Several years ago I was invited to a fire circle led by Chief Beavertail. His goal was to bring people together through story and song. As we arrived he welcomed us and all our ancestors who came with us and stood behind us.
That image has stayed with me all these years. That image of connection to the millions of ancestors stretching out behind us.
In the 1970s I took a course on how to do bobbin lace because I’d heard it was a dying art. Bobbin lace has a fascinating history if you’re interested, and I feel connected to that long history as I weave the bobbins.
Growing up, we sisters helped mom can and put up food. We hated it. Now I can willingly, following the traditions of generations. Putting up, stocking up, preparing for winter.
Continuity, tradition, ties to the past. To family. I love that feeling of connection to land and people. But not all ties are so easy to talk about.
Last night I watched a movie called The Last Full Measure. Being honest here, I watched it because Sebastian Stan was in it and because I like a good action film. But this wasn’t an action film, as I quickly found out. I’m glad my husband, ex-Army, elected to not watch it because these kinds of movies deeply bother him.
If you haven’t heard of the movie, it’s about William H. Pitsenbarger, a US Air Force Pararescueman who, during the Vietnam War, chose to stay behind to help soldiers on the ground. Before dying in battle, he saved over sixty men. He chose to stay. He was twenty-two years old. Younger than my son. Thirty-two years after his death he was awarded the medal of honor.
Where is my continuity here? As a child, I was oblivious to the Vietnam War. The news didn’t come on the television until 11:00 pm, well past our bedtimes. But still, I’ve wondered before how such a huge thing, that impacted countless lives, wasn’t even a blip in my little-kid-world.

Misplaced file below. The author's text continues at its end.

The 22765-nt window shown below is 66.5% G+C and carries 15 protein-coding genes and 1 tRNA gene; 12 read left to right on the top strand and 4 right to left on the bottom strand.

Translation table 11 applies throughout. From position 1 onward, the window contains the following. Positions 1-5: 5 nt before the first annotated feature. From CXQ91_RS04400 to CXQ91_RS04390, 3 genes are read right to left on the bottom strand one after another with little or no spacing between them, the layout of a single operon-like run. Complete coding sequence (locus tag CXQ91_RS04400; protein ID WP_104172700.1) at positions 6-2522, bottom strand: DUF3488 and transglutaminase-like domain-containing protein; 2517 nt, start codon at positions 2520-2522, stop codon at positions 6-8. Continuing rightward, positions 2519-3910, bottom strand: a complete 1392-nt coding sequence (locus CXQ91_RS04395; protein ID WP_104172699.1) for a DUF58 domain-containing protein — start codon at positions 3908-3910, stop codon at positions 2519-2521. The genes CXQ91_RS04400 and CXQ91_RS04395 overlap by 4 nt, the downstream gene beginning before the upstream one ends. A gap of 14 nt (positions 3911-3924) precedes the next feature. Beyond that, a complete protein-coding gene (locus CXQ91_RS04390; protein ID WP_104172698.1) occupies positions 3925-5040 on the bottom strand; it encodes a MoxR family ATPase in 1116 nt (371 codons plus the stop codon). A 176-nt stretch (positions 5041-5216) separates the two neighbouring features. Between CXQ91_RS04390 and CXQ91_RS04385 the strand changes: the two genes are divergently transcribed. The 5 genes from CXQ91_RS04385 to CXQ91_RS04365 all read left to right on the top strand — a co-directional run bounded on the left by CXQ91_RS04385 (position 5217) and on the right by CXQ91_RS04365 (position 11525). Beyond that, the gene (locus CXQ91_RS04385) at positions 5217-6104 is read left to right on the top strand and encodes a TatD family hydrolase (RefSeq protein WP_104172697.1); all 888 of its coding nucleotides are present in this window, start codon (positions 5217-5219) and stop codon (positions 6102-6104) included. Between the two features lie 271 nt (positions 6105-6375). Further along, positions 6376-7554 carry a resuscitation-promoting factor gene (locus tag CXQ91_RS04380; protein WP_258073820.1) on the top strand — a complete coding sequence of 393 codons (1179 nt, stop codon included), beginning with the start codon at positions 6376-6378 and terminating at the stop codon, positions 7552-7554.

But I do have an uncle. And one of the things I see in his poetry is how the time spent fighting in Vietnam bored so deeply into his heart and soul.
I have ancestors and relatives who have fought in wars, including my father who was in the Korean War. But dad didn’t see what my uncle did. And dad didn’t live long enough to tell us kids war stories or choose to keep silent. So I don’t know what impact that war had on him.
This uncle, though, this man tied to me by DNA and family and generations of ancestors, walked through hell, and I only see the briefest, tiniest, glimpses of what that did to him through his words.
I cried during the movie last night, and I’m not one who cries during movies. But those tears were more for what my uncle went through than for the story itself.
Those tears were for the paths many still walk and the stories that can’t be told, but that still bind us.